Aquatic weed identification is the first step in treating your problem

 Eurasian watermilfoil

Eurasian watermilfoil

     What’s below the surface of your lake or pond certainly plays a part in how everything looks above the surface. Aquatic weeds are a natural part of your pond’s ecosystem. At the same time, when growing excessively, they can block sunlight for other plants, increase sedimentation, reduce fish habitat quality, and promote harmful algae blooms under certain conditions. Aquatic weed identification doesn’t take long – and doing it early can help you choose the right management option and keep your pond or lake healthy and beautiful.

Aquatic weed identification tips

     There are a number of aquatic weeds to be aware of. When you visit our aquatic weed identification tool, your first step is to determine where the weeds are growing – on the surface (floating), fully below the surface (submersed), or growing in water but most growth is protruding above the water (emersed or emergent).

     From there, you can determine the type of weed you have. By looking at photos, you can identify whether you have a common problem aquatic weed such as these submersed plants:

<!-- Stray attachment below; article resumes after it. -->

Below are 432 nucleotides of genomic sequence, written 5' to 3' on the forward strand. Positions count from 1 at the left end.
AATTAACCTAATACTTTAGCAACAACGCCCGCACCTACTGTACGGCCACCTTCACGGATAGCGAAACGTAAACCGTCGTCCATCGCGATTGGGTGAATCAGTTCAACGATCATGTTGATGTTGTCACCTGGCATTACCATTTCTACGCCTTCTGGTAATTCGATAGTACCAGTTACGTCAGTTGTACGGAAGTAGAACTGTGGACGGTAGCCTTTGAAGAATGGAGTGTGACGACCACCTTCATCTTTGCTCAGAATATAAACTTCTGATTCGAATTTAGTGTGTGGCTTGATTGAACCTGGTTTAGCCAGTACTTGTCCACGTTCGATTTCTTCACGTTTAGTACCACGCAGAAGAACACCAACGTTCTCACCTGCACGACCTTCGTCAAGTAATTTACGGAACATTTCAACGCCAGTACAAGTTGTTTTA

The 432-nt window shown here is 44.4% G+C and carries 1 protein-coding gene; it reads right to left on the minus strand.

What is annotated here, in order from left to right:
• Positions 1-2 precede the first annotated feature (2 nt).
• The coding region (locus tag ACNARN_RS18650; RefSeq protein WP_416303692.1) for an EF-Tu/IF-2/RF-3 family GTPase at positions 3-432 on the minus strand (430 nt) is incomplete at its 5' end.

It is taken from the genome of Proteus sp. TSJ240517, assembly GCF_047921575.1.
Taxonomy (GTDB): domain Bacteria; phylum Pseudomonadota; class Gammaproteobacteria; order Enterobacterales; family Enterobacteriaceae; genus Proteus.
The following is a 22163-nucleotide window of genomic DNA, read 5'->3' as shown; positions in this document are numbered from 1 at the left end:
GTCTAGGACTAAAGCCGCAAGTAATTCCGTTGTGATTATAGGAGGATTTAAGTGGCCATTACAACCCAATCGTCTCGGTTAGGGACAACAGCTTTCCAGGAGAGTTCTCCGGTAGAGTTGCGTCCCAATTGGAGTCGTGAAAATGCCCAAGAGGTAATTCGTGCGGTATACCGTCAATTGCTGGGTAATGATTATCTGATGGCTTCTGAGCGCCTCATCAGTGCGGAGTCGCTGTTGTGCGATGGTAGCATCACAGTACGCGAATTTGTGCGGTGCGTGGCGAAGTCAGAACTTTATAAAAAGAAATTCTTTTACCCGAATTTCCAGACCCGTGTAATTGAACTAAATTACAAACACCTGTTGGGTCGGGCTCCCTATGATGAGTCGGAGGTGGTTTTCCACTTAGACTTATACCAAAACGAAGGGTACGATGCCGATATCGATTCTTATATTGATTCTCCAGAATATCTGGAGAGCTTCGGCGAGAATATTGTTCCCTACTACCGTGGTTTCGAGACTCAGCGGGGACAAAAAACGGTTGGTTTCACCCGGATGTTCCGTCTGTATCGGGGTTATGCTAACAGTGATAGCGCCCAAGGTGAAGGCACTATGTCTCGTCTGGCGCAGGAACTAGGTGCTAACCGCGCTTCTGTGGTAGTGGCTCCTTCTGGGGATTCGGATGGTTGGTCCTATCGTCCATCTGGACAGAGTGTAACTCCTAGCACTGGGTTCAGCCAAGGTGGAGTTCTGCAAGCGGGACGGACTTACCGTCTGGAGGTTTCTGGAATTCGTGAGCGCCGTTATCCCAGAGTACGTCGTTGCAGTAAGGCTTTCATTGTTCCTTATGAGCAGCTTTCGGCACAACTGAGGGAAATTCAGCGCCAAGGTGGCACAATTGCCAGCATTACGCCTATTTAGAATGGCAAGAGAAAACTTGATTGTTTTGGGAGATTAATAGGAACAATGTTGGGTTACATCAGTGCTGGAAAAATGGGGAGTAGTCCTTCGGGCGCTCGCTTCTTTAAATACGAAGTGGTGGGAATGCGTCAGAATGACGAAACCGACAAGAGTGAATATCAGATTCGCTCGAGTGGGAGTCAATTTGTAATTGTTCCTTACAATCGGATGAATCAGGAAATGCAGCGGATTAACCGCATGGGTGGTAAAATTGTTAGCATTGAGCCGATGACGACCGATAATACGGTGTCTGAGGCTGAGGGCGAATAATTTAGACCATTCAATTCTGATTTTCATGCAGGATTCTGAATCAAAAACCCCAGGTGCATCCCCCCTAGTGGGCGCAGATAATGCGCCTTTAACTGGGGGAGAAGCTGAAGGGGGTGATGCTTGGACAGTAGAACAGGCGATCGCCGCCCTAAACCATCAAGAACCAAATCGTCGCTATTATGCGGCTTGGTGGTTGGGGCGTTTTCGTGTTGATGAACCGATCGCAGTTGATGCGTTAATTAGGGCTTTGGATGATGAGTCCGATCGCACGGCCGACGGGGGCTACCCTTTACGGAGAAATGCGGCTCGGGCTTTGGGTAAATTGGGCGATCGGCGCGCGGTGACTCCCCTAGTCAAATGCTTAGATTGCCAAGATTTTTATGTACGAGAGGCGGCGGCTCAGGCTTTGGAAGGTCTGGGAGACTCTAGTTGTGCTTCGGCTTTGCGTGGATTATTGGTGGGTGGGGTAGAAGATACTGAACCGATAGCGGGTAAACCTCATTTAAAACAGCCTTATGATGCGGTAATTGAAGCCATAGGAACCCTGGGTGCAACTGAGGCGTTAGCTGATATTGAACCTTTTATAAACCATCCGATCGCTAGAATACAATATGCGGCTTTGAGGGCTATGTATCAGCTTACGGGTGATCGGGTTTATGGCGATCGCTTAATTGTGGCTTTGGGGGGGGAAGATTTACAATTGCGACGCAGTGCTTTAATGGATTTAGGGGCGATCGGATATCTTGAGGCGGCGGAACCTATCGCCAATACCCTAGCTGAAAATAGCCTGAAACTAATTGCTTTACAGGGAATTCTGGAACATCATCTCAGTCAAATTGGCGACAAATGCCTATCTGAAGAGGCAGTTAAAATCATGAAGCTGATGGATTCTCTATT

• Curly leaf pondweed – Common in the north, this pondweed has leaves roughly 1½-2 inches long and about ¼ inch wide with a characteristic undulating leaf margin (edge). It tends to die back in the early summer but grows excessively and creates nuisance conditions in the spring.
  • Hydrilla – This multi-branched invasive weed can also grow with floating fragments. Its dark green, serrated leaves look like small blades arranged in whorls of four or more around the stem.
  • Milfoil – The Eurasian non-native species is a common northern invasive weed. The weed forms of surface canopies of generally reddish stems with multiple branches having gray/green feather-like leaves arranged in whorls of four.

To use the aquatic weed identification tool, go to

The impact of what’s growing in your pond

     Remember, your pond is an ecosystem that changes based on many factors including temperature, oxygen levels, rainfall, and what’s growing below the surface. When the density of aquatic weeds and/or algae gets too high, the pond’s ecology can change dramatically. The fish population could be stunted and in extreme cases, fish population levels may decline, as oxygen levels get too low. Be familiar with the different types of weeds common to your area so you can identify what species are common and how to manage them effectively.

Mark Heilman is Senior Aquatics Technology Leader for SePRO Corporation. As a blogger for, he shares his knowledge and passion about aquatic ecology and protecting our water from aquatic invasive species.